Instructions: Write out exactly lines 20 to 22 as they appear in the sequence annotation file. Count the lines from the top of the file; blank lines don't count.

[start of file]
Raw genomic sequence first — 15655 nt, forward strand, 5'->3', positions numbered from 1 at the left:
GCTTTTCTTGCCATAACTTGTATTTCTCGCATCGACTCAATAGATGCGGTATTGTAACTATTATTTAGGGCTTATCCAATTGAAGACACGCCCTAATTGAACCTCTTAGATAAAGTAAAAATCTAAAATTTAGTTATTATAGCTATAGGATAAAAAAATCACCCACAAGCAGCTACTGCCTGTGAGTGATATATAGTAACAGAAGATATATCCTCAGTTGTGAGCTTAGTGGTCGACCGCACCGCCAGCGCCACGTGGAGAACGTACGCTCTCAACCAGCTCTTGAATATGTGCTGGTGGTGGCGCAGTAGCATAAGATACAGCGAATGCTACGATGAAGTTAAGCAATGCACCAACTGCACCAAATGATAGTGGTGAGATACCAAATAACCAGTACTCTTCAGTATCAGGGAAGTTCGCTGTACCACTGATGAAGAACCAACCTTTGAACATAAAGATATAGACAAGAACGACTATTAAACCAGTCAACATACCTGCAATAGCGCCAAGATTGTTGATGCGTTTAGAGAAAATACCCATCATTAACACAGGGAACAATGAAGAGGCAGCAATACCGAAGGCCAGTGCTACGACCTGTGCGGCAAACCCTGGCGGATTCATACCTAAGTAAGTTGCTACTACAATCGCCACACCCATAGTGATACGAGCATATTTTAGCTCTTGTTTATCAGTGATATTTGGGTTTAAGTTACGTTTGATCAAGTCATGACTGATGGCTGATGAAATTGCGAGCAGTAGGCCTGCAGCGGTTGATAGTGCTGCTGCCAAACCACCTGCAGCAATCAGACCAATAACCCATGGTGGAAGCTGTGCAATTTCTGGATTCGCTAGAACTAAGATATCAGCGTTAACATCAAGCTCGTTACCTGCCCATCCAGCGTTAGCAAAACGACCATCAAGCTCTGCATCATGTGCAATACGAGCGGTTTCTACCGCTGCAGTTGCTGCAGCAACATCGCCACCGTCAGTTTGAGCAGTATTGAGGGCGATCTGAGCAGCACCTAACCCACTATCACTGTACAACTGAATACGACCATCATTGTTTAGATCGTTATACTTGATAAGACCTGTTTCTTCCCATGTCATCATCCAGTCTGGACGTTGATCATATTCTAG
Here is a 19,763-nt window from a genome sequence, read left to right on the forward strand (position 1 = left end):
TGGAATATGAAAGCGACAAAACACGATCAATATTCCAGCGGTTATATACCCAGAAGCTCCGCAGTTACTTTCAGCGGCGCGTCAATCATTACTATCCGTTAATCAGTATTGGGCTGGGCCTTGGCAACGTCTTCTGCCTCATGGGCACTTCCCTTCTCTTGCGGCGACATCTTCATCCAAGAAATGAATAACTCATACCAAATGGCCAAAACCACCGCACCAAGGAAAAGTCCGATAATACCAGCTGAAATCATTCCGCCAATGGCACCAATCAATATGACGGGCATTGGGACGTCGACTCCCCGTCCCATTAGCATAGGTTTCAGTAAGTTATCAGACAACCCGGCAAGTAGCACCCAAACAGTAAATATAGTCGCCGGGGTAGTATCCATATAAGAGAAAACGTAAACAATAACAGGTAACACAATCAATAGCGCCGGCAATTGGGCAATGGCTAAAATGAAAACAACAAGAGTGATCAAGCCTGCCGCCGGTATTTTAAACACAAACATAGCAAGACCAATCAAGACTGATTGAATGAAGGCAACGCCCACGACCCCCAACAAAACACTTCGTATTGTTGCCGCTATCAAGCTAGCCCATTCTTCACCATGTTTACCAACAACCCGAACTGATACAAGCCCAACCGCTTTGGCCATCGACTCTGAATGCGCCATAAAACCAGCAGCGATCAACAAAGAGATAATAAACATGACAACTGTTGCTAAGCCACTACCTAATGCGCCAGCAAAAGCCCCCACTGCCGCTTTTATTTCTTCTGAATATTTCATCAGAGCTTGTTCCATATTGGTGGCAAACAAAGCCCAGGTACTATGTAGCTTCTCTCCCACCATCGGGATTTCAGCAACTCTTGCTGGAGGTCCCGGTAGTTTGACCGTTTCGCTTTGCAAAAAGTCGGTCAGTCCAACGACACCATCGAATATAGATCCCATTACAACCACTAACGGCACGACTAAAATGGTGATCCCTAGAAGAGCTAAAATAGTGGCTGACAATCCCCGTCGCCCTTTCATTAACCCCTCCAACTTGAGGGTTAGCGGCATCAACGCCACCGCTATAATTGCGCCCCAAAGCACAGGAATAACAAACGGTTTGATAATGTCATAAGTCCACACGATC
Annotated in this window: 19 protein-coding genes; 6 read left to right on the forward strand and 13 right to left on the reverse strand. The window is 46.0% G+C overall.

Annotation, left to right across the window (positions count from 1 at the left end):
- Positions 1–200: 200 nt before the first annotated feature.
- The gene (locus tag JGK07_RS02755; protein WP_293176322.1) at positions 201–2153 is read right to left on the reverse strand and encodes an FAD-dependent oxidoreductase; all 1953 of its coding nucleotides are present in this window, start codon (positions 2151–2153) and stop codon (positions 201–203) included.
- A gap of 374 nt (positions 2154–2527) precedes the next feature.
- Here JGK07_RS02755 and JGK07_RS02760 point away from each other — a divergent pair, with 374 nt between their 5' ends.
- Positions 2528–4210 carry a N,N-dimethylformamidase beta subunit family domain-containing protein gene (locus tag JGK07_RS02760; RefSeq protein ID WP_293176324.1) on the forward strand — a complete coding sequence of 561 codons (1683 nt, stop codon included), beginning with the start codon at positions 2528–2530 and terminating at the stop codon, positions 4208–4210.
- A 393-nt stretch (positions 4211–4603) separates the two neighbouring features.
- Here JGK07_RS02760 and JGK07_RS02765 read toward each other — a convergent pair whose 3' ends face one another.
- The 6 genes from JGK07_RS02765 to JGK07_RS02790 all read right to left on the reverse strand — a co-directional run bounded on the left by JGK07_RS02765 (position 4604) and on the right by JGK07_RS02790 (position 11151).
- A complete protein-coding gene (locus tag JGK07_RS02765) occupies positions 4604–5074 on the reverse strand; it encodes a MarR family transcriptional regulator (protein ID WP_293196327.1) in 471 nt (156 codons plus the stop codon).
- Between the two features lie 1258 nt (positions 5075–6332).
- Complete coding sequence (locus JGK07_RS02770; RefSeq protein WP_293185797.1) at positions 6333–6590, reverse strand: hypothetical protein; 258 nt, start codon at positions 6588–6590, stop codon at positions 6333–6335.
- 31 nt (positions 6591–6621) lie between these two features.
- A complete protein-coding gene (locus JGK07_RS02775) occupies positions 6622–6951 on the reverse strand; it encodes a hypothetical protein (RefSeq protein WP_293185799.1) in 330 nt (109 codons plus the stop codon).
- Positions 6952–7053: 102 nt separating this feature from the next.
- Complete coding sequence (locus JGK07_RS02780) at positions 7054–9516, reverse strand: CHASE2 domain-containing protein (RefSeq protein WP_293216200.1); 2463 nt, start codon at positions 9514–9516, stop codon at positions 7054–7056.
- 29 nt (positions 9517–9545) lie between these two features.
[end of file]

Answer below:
- Positions 6952–7053: 102 nt separating this feature from the next.
- Complete coding sequence (locus JGK07_RS02780) at positions 7054–9516, reverse strand: CHASE2 domain-containing protein (RefSeq protein WP_293216200.1); 2463 nt, start codon at positions 9514–9516, stop codon at positions 7054–7056.
- 29 nt (positions 9517–9545) lie between these two features.